Immigration Crackdown Raises Fears of Seeking Health Care

Many people get nervous any time they need to go to the doctor. But in the past year, some U.S. residents became more concerned than usual.

Immigrants around the country who are on edge about broader enforcement under the Trump administration have been skipping appointments, questioning whether enrolling in government-funded health care coverage could undermine their immigration applications and showing anxiety about visiting unfamiliar physicians, according to nearly two dozen medical providers and lawyers interviewed recently.

Isaura, an undocumented mother of two children living in the Washington, D.C., metro area, described the deep apprehensions some immigrants feel about venturing out in the current political climate.

“Now I feel scared to even go to a new doctor because you don’t know what can happen. You have to give all the information — give your address and personal information — and if I don’t know somebody, I don’t go,” Isaura said. Her older son is asthmatic and has allergies.

“I’m very nervous to go to a new doctor or new place because I’m scared to drive, and everyone else feels the same. Everyone feels threatened because the police can stop you,” said Isaura, who asked that her last name not be used.

So far, her family hasn’t had to visit a new physician. She feels comfortable taking her children to familiar clinicians that serve a large number of immigrants, but would be concerned about getting care elsewhere.

With fears of arrest causing undocumented residents to recalibrate their everyday lives — including fewer trips for medical care — the consequences could cascade beyond the immigrant population. Skipped vaccinations or treatments could hasten the spread of infectious diseases.

Avoiding treatment for chronic ailments invites a cascade of potential trouble, including more expensive and invasive care later. And when the patient is uninsured, those costs often are absorbed either by government health programs or by hospitals, which may cover the expense by hiking prices for insured patients.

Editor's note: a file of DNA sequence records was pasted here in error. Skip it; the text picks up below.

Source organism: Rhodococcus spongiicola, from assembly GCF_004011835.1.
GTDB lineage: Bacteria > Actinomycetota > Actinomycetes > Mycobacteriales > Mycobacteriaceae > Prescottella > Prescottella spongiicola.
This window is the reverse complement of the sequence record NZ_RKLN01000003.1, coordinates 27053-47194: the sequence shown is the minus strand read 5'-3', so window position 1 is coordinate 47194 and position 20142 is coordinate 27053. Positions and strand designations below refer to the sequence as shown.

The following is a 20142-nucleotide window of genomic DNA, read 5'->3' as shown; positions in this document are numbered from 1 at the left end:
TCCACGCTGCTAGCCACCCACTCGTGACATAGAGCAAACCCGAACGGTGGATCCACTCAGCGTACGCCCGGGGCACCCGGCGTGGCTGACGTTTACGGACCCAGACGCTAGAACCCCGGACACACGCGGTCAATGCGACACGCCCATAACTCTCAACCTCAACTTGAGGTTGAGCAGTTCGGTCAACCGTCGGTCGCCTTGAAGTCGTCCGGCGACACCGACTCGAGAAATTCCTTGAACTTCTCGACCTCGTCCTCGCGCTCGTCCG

“Immigrants are no more dangerous than anyone else, but when we craft policies that drive any population underground, it puts all of the rest of our health at risk, particularly for contagious diseases,” said Georges Benjamin, the executive director of the American Public Health Association.

Karen Mountain, the chief executive officer for the Migrant Clinicians Network, a nonprofit medical network, said thousands of clinicians are reporting higher no-show rates and a reluctance by immigrants, both those here legally and illegally, to get needed care.

“I’m in the business of trying to help people when they are ill, and I am unable to do that effectively when people are too afraid to seek care,” Mountain said. When patients are “scared to death” to seek even routine care, she adds, that “should be a concern to all taxpayers.”

Among those affected are children, including many born in America: 88 percent of children living with an immigrant parent are U.S. citizens.

Sensitive issues

The concerns are emerging against a backdrop of abruptly changing policies for the approximately 23 million legal and undocumented immigrants that account for about 7 percent of the U.S. population.

The Trump administration in its first year ended protections for about 330,000 people who were legally allowed to live in the United States under temporary protected status because of natural disasters, wars or other problems in their home countries. Many have lived here for decades.

President Donald Trump also overturned protections for about 690,000 young people, often called Dreamers, who came to the country as children and were allowed to work in the U.S. through the Deferred Action for Childhood Arrivals program. Democrats and Republicans are now debating whether to enshrine the DACA protections into law, roll back Trump’s decisions for several groups and boost border security as part of a deal.

Trump’s policies followed a stronger enforcement effort and more deportations under President Barack Obama. But Obama prioritized felons, those tied to gangs or terrorists, and people crossing the border, while Trump’s priorities are far broader. He is giving immigration officials discretion to pursue any violators they find.

Hospitals or medical treatment facilities, schools, churches, and public demonstrations have been considered safe havens — “sensitive locations,” in the parlance of a 2011 U.S. Immigration and Customs Enforcement memo under the Obama administration. But over the past year, reports surfaced of agents targeting immigrants near these locations. The Trump administration says on the ICE website that agents may capture someone at a sensitive location “if there are exigent circumstances, if other law enforcement actions have led officers to a sensitive location, or with prior approval” from a supervisor.

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Rebecca Adams